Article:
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Despite Intern’s Shorter Work Hours, Medical Errors Continue to Grow

By April 12, 2013July 17th, 2018Medical & Hospital Malpractice

It has long-been thought that the best way for first-year medical residents, or interns, to learn how to become a doctor is to work long hours. New research indicates that these stressful working conditions may actually lead to an increased number of medical errors.

For years, interns toiled in teaching hospitals, facing shifts that spanned days without any real time off and very little sleep. It was thought that throwing them into the fire, so to speak, was the ideal method for doctors-in-training to acquire the required skills following medical school and to manage the fatigue that comes with the profession.

However, over time, concerns grew over the toil it took on interns and potentially their patients. In 2003, the Accreditation Council of Graduate Medical Education issued new regulations, cutting back a resident’s work schedule to no more than 80 hours per week, with no single shift lasting longer than 30 hours. Following several studies that showed an overwhelming majority of interns – as high as 87 percent – was actually working beyond these limits, the organization implemented further restrictions. As of July 2011, no intern can work longer than a 16-hour shift.

But those shorter shifts still may not be enough to guard against patient harm.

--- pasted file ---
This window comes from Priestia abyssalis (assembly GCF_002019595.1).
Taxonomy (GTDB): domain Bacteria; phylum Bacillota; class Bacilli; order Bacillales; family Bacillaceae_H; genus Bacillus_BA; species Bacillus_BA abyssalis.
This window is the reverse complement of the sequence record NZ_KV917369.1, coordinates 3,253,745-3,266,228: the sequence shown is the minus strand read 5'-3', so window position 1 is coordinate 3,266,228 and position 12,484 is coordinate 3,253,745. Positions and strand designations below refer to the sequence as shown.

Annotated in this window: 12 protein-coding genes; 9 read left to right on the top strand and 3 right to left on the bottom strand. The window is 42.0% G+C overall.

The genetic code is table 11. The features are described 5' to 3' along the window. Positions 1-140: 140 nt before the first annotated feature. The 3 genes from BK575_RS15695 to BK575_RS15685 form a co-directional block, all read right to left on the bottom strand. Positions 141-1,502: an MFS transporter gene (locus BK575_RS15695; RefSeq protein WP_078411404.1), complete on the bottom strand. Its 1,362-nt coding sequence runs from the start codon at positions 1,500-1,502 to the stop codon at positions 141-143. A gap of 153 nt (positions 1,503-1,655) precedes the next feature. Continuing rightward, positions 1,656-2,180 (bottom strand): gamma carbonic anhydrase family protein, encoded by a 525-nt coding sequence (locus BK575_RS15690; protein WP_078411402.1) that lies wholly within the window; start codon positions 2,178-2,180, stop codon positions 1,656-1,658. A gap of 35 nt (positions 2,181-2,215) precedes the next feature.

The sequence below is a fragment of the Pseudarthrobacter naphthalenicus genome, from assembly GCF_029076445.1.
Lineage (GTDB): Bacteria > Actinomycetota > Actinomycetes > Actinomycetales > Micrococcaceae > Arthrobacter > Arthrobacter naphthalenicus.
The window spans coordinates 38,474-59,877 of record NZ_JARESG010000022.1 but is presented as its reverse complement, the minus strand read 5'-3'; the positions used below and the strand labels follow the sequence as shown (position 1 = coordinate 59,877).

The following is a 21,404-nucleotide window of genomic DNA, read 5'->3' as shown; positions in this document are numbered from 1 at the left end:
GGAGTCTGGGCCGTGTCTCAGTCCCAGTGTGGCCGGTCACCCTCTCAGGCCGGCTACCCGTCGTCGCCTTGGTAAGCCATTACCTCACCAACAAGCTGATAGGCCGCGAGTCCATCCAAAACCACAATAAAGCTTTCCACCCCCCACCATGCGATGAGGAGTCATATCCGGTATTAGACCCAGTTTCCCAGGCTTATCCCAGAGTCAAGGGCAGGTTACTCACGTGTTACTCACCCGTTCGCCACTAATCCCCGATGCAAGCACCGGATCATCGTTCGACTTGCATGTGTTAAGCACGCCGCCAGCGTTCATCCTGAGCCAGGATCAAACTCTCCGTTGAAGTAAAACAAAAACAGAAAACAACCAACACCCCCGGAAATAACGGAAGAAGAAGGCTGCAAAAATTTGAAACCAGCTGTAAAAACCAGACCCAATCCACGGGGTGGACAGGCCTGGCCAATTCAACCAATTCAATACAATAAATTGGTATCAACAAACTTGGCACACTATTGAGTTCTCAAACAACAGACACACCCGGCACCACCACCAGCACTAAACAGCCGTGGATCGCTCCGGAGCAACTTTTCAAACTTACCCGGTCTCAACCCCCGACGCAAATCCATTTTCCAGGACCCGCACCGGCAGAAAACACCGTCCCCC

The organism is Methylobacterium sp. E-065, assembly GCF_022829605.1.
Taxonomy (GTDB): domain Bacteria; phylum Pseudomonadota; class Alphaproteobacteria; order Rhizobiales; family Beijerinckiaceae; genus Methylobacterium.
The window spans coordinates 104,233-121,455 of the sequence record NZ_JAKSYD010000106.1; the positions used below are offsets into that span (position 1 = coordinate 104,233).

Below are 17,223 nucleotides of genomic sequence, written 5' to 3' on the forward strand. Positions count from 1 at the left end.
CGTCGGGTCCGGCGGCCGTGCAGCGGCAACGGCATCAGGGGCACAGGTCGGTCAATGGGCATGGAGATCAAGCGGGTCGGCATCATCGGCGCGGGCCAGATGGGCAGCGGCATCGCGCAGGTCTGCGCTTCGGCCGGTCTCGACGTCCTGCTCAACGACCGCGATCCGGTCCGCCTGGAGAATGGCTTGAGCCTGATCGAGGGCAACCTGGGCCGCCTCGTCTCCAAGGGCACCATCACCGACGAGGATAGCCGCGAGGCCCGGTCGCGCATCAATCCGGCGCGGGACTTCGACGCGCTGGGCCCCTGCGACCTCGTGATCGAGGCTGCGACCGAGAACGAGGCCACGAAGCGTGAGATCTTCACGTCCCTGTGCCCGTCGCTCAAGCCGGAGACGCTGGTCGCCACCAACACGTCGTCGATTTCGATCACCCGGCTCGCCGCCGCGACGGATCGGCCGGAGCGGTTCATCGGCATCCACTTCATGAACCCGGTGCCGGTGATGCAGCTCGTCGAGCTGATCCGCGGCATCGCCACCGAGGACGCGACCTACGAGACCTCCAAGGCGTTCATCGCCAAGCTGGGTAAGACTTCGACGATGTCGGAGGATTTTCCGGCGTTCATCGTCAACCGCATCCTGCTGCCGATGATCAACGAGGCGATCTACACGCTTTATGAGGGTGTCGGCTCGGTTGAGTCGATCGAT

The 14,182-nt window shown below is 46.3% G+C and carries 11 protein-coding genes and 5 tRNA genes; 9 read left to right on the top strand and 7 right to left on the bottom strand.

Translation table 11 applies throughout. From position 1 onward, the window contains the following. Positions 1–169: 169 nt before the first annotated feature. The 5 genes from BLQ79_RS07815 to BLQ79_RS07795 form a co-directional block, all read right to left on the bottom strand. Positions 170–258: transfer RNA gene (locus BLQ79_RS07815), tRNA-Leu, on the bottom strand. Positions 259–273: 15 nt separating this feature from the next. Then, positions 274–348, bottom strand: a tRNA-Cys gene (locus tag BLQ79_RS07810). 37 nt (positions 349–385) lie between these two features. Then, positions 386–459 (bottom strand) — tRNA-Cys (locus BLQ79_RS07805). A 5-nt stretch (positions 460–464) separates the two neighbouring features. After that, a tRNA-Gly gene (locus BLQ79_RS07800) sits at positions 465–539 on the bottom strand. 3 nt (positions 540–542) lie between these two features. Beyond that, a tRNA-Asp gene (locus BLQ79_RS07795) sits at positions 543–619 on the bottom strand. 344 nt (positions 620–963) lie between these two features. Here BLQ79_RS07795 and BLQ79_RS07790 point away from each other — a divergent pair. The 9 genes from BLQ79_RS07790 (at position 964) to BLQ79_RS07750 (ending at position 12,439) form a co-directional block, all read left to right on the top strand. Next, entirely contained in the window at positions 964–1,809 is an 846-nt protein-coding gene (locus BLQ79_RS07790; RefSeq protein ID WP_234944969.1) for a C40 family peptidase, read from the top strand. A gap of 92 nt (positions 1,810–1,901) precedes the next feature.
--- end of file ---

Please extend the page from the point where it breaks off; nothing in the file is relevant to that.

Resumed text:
Almost a Quarter of Interns Studied Reported Making a Serious Medical Error

The medical publication, JAMA Internal Medicine, recently published two studies that indicate medical errors are growing despite interns’ shorter work weeks. One study included over 2,300 interns between 2009 and 2011. The percentage of interns in this study who reported making a serious medical error grew over that time, from 19.9 percent to 23.3 percent.

The studies found that the interns were doing the same amount of work but in a shorter time frame. And the shorter shifts meant that patients were handed off more times between doctors. These hand-offs have been shown to be a considerable cause for medical errors.

The causes of medical malpractice are typically challenging to untangle. Many factors, including fatigue, often play key roles. Victims of medical errors, therefore, are best served by experienced attorneys who conduct extensive investigations to pinpoint who is responsible for inflicting serious, even fatal, harm.